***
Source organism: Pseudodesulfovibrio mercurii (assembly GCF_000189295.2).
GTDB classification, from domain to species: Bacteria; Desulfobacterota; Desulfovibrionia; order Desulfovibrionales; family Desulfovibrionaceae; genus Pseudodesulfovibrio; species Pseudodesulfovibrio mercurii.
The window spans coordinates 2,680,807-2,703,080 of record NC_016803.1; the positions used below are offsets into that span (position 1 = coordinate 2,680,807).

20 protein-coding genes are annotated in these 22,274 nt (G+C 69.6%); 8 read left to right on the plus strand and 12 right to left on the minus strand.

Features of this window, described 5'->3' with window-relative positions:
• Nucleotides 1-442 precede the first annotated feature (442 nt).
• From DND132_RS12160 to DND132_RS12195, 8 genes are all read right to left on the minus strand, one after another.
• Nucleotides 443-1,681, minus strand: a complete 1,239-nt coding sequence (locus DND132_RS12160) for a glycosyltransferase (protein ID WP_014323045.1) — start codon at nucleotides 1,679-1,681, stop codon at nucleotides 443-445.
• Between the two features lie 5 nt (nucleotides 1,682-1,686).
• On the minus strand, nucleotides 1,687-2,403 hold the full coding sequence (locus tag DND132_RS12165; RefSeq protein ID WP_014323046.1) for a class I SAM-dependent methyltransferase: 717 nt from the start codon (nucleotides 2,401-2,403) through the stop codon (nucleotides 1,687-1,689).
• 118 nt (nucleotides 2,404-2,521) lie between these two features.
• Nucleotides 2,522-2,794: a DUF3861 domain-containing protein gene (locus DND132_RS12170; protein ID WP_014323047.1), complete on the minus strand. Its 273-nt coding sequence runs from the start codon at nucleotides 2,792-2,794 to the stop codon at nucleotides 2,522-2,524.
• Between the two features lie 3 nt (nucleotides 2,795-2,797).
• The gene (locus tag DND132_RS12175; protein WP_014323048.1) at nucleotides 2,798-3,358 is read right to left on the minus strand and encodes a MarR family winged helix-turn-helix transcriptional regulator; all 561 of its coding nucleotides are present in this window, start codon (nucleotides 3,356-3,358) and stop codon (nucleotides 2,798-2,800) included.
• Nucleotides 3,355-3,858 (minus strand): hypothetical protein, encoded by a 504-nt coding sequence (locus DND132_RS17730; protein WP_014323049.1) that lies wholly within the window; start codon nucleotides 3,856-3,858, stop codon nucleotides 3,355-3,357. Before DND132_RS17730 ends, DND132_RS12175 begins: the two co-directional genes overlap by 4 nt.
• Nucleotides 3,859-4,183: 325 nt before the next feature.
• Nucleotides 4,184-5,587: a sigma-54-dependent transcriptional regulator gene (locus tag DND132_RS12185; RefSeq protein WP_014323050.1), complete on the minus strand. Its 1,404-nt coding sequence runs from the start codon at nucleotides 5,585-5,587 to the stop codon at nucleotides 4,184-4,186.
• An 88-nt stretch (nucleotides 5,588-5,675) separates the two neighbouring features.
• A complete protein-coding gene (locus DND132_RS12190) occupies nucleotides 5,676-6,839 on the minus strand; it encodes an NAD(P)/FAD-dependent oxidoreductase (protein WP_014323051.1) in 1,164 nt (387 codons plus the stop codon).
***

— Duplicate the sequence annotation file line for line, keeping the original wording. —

Source organism: Pseudodesulfovibrio mercurii (assembly GCF_000189295.2).
GTDB classification, from domain to species: Bacteria; Desulfobacterota; Desulfovibrionia; order Desulfovibrionales; family Desulfovibrionaceae; genus Pseudodesulfovibrio; species Pseudodesulfovibrio mercurii.
The window spans coordinates 2,680,807-2,703,080 of record NC_016803.1; the positions used below are offsets into that span (position 1 = coordinate 2,680,807).

20 protein-coding genes are annotated in these 22,274 nt (G+C 69.6%); 8 read left to right on the plus strand and 12 right to left on the minus strand.

Features of this window, described 5'->3' with window-relative positions:
• Nucleotides 1-442 precede the first annotated feature (442 nt).
• From DND132_RS12160 to DND132_RS12195, 8 genes are all read right to left on the minus strand, one after another.
• Nucleotides 443-1,681, minus strand: a complete 1,239-nt coding sequence (locus DND132_RS12160) for a glycosyltransferase (protein ID WP_014323045.1) — start codon at nucleotides 1,679-1,681, stop codon at nucleotides 443-445.
• Between the two features lie 5 nt (nucleotides 1,682-1,686).
• On the minus strand, nucleotides 1,687-2,403 hold the full coding sequence (locus tag DND132_RS12165; RefSeq protein ID WP_014323046.1) for a class I SAM-dependent methyltransferase: 717 nt from the start codon (nucleotides 2,401-2,403) through the stop codon (nucleotides 1,687-1,689).
• 118 nt (nucleotides 2,404-2,521) lie between these two features.
• Nucleotides 2,522-2,794: a DUF3861 domain-containing protein gene (locus DND132_RS12170; protein ID WP_014323047.1), complete on the minus strand. Its 273-nt coding sequence runs from the start codon at nucleotides 2,792-2,794 to the stop codon at nucleotides 2,522-2,524.
• Between the two features lie 3 nt (nucleotides 2,795-2,797).
• The gene (locus tag DND132_RS12175; protein WP_014323048.1) at nucleotides 2,798-3,358 is read right to left on the minus strand and encodes a MarR family winged helix-turn-helix transcriptional regulator; all 561 of its coding nucleotides are present in this window, start codon (nucleotides 3,356-3,358) and stop codon (nucleotides 2,798-2,800) included.
• Nucleotides 3,355-3,858 (minus strand): hypothetical protein, encoded by a 504-nt coding sequence (locus DND132_RS17730; protein WP_014323049.1) that lies wholly within the window; start codon nucleotides 3,856-3,858, stop codon nucleotides 3,355-3,357. Before DND132_RS17730 ends, DND132_RS12175 begins: the two co-directional genes overlap by 4 nt.
• Nucleotides 3,859-4,183: 325 nt before the next feature.
• Nucleotides 4,184-5,587: a sigma-54-dependent transcriptional regulator gene (locus tag DND132_RS12185; RefSeq protein WP_014323050.1), complete on the minus strand. Its 1,404-nt coding sequence runs from the start codon at nucleotides 5,585-5,587 to the stop codon at nucleotides 4,184-4,186.
• An 88-nt stretch (nucleotides 5,588-5,675) separates the two neighbouring features.
• A complete protein-coding gene (locus DND132_RS12190) occupies nucleotides 5,676-6,839 on the minus strand; it encodes an NAD(P)/FAD-dependent oxidoreductase (protein WP_014323051.1) in 1,164 nt (387 codons plus the stop codon).